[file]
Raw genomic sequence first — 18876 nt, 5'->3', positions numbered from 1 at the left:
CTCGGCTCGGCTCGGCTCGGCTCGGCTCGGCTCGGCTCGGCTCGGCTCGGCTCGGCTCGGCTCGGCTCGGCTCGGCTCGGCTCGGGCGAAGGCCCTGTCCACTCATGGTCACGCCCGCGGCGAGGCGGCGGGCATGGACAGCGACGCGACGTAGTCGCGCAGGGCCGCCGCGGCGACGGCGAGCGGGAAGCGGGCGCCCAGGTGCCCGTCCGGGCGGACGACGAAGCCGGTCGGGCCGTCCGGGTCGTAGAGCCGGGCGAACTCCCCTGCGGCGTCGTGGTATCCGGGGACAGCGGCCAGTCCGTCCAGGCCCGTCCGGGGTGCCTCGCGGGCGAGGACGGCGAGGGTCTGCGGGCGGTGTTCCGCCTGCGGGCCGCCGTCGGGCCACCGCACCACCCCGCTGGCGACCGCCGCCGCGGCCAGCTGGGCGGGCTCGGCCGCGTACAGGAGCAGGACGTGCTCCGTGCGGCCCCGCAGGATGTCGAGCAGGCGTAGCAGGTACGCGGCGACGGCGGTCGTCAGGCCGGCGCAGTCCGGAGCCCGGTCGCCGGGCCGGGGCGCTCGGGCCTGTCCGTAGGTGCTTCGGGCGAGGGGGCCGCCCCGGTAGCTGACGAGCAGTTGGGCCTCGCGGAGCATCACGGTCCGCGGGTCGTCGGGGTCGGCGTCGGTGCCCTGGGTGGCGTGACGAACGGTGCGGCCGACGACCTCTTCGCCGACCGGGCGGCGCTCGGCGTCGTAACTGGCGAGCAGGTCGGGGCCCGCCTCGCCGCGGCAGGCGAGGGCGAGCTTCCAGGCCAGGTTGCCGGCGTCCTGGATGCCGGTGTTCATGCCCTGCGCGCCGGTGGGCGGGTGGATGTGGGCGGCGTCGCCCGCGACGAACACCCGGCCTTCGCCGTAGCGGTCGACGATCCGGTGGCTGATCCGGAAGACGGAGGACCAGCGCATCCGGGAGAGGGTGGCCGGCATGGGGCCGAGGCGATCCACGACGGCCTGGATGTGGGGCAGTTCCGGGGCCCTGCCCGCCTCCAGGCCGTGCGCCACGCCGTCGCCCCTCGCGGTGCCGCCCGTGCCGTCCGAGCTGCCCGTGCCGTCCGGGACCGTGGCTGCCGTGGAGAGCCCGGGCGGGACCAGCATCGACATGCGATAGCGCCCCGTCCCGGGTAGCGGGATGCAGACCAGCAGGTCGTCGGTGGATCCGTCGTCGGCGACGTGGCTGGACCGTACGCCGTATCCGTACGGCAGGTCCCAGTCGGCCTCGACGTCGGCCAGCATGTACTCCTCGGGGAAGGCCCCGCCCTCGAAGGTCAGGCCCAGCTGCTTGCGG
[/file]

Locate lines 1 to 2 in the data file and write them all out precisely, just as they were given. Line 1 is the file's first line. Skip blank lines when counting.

Raw genomic sequence first — 18876 nt, 5'->3', positions numbered from 1 at the left:
CTCGGCTCGGCTCGGCTCGGCTCGGCTCGGCTCGGCTCGGCTCGGCTCGGCTCGGCTCGGCTCGGCTCGGCTCGGCTCGGCTCGGGCGAAGGCCCTGTCCACTCATGGTCACGCCCGCGGCGAGGCGGCGGGCATGGACAGCGACGCGACGTAGTCGCGCAGGGCCGCCGCGGCGACGGCGAGCGGGAAGCGGGCGCCCAGGTGCCCGTCCGGGCGGACGACGAAGCCGGTCGGGCCGTCCGGGTCGTAGAGCCGGGCGAACTCCCCTGCGGCGTCGTGGTATCCGGGGACAGCGGCCAGTCCGTCCAGGCCCGTCCGGGGTGCCTCGCGGGCGAGGACGGCGAGGGTCTGCGGGCGGTGTTCCGCCTGCGGGCCGCCGTCGGGCCACCGCACCACCCCGCTGGCGACCGCCGCCGCGGCCAGCTGGGCGGGCTCGGCCGCGTACAGGAGCAGGACGTGCTCCGTGCGGCCCCGCAGGATGTCGAGCAGGCGTAGCAGGTACGCGGCGACGGCGGTCGTCAGGCCGGCGCAGTCCGGAGCCCGGTCGCCGGGCCGGGGCGCTCGGGCCTGTCCGTAGGTGCTTCGGGCGAGGGGGCCGCCCCGGTAGCTGACGAGCAGTTGGGCCTCGCGGAGCATCACGGTCCGCGGGTCGTCGGGGTCGGCGTCGGTGCCCTGGGTGGCGTGACGAACGGTGCGGCCGACGACCTCTTCGCCGACCGGGCGGCGCTCGGCGTCGTAACTGGCGAGCAGGTCGGGGCCCGCCTCGCCGCGGCAGGCGAGGGCGAGCTTCCAGGCCAGGTTGCCGGCGTCCTGGATGCCGGTGTTCATGCCCTGCGCGCCGGTGGGCGGGTGGATGTGGGCGGCGTCGCCCGCGACGAACACCCGGCCTTCGCCGTAGCGGTCGACGATCCGGTGGCTGATCCGGAAGACGGAGGACCAGCGCATCCGGGAGAGGGTGGCCGGCATGGGGCCGAGGCGATCCACGACGGCCTGGATGTGGGGCAGTTCCGGGGCCCTGCCCGCCTCCAGGCCGTGCGCCACGCCGTCGCCCCTCGCGGTGCCGCCCGTGCCGTCCGAGCTGCCCGTGCCGTCCGGGACCGTGGCTGCCGTGGAGAGCCCGGGCGGGACCAGCATCGACATGCGATAGCGCCCCGTCCCGGGTAGCGGGATGCAGACCAGCAGGTCGTCGGTGGATCCGTCGTCGGCGACGTGGCTGGACCGTACGCCGTATCCGTACGGCAGGTCCCAGTCGGCCTCGACGTCGGCCAGCATGTACTCCTCGGGGAAGGCCCCGCCCTCGAAGGTCAGGCCCAGCTGCTTGCGG